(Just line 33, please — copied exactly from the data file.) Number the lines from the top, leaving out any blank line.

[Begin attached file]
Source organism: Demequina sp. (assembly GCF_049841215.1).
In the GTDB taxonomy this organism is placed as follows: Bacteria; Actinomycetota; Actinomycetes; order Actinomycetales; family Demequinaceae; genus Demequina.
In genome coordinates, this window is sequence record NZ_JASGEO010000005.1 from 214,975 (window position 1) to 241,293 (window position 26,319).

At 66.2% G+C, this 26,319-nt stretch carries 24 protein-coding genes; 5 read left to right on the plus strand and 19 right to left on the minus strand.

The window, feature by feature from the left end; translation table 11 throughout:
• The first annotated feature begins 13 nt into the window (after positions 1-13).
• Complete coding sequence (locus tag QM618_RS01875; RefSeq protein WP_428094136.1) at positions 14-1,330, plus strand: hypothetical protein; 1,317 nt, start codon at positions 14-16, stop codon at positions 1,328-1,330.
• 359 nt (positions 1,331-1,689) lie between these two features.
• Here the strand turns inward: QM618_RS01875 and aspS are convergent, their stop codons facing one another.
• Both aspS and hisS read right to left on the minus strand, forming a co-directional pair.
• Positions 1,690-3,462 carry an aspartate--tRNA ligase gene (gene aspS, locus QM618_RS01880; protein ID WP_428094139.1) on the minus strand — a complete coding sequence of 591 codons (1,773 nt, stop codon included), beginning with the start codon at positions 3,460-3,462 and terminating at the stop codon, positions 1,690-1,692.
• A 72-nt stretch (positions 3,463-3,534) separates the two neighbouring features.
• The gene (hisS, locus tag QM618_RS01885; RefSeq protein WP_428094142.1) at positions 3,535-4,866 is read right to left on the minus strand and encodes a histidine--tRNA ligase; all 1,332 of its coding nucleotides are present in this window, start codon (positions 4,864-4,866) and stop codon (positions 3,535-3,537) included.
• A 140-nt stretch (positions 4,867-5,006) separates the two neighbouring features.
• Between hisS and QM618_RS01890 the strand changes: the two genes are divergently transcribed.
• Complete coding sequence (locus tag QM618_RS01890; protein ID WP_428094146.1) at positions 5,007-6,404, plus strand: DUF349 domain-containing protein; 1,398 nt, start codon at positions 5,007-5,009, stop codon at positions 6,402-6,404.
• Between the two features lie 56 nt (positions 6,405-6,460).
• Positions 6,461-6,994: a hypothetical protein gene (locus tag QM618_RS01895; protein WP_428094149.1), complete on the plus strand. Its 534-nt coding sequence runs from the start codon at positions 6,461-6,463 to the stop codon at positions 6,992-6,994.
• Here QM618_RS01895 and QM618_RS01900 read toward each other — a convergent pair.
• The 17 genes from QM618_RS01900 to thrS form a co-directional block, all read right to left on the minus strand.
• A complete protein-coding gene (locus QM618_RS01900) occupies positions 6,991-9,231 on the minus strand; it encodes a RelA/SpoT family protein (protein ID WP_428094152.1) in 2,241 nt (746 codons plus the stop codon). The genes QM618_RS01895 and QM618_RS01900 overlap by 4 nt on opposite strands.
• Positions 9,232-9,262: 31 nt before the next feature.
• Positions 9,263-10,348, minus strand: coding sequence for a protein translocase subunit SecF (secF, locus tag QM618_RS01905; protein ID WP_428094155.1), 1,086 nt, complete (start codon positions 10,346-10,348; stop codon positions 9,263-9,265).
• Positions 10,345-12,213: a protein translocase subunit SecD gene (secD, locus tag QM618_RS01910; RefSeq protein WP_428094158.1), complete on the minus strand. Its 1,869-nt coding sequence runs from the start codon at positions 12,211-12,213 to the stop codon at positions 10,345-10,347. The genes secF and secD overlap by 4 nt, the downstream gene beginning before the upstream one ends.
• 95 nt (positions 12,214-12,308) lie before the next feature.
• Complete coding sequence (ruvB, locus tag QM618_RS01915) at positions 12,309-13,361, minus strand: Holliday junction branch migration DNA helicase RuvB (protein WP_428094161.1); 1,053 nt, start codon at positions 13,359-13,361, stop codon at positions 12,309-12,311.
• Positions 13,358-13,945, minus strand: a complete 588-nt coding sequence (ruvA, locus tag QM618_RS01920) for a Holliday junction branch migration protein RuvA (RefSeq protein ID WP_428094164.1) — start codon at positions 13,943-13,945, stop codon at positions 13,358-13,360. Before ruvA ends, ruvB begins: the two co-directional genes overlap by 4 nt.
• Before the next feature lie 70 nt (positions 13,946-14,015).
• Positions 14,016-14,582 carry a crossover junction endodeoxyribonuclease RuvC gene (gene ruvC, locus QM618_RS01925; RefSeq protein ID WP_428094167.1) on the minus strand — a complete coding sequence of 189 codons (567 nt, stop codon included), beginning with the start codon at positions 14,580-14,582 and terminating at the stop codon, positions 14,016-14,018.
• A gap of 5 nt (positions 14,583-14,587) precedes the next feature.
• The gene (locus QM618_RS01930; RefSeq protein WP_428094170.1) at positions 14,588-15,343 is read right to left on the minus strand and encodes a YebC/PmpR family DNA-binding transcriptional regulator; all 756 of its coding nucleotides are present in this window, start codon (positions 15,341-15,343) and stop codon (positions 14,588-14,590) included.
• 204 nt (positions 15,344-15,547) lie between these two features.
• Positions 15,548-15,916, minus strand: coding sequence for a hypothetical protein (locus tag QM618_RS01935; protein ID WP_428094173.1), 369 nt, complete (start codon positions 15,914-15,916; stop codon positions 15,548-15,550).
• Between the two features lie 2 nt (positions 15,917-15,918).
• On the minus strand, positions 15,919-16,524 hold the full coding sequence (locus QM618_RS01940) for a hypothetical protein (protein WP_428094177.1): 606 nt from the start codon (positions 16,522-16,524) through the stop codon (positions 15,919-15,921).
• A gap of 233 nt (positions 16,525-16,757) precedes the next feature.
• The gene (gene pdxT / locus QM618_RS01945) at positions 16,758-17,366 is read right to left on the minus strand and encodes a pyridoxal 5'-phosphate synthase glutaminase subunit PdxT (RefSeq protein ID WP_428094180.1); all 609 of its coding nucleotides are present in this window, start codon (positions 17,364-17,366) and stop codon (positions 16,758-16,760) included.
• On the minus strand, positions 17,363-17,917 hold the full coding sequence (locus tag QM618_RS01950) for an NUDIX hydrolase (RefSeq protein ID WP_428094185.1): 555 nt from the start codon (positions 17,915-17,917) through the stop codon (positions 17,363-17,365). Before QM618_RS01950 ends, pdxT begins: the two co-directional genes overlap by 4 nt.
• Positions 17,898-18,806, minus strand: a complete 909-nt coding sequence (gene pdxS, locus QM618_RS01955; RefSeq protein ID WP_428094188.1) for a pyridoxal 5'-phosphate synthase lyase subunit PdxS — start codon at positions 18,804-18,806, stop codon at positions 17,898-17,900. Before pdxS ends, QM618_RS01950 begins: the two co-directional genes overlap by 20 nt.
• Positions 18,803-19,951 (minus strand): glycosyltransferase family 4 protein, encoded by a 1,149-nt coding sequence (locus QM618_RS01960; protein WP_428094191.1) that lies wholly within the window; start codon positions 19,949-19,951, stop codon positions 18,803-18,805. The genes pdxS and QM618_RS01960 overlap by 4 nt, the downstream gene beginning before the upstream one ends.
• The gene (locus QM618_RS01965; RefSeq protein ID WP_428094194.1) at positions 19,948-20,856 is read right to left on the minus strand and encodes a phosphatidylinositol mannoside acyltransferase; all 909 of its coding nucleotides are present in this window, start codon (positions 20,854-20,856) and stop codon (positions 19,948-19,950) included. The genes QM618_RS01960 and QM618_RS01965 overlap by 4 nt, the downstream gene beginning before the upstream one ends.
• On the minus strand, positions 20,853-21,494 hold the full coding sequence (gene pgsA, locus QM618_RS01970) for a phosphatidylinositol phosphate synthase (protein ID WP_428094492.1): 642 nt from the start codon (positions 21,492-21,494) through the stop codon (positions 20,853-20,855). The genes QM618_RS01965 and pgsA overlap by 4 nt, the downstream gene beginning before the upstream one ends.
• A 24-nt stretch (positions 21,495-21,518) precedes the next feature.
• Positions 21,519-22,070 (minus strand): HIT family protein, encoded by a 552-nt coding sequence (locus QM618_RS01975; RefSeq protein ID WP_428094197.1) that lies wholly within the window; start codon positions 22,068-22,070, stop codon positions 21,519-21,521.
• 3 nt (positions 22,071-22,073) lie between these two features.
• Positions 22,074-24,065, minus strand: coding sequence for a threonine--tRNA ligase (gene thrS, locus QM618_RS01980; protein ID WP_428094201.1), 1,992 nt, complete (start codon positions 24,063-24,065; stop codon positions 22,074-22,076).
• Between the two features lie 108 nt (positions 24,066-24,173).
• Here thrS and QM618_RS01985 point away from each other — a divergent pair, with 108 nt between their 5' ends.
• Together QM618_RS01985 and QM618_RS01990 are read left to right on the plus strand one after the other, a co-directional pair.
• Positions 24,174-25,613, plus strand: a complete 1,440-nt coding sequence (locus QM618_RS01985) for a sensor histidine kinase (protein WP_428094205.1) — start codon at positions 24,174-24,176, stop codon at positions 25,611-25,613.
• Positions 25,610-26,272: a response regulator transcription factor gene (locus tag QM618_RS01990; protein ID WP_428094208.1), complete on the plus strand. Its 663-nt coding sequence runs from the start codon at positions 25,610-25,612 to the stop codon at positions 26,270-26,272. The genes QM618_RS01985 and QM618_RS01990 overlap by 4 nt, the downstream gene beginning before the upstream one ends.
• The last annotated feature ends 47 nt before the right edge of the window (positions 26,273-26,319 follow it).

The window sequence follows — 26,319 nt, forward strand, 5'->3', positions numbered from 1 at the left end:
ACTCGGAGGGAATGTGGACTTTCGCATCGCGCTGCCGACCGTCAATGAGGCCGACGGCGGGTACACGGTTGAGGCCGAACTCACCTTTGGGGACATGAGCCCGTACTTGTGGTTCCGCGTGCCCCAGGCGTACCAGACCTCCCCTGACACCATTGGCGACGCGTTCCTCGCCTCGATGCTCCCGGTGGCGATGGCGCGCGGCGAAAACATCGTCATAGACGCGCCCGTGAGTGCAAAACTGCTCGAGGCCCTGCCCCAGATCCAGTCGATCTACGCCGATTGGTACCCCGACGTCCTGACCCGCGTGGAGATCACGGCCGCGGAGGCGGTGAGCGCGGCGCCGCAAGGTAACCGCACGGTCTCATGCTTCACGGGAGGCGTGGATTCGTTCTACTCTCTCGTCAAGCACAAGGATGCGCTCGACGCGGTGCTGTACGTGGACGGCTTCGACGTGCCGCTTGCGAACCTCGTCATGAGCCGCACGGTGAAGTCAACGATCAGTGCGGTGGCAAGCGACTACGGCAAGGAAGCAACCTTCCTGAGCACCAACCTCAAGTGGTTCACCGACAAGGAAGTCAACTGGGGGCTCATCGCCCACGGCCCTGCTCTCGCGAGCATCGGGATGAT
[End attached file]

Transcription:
• Positions 15,548-15,916, minus strand: coding sequence for a hypothetical protein (locus tag QM618_RS01935; protein ID WP_428094173.1), 369 nt, complete (start codon positions 15,914-15,916; stop codon positions 15,548-15,550).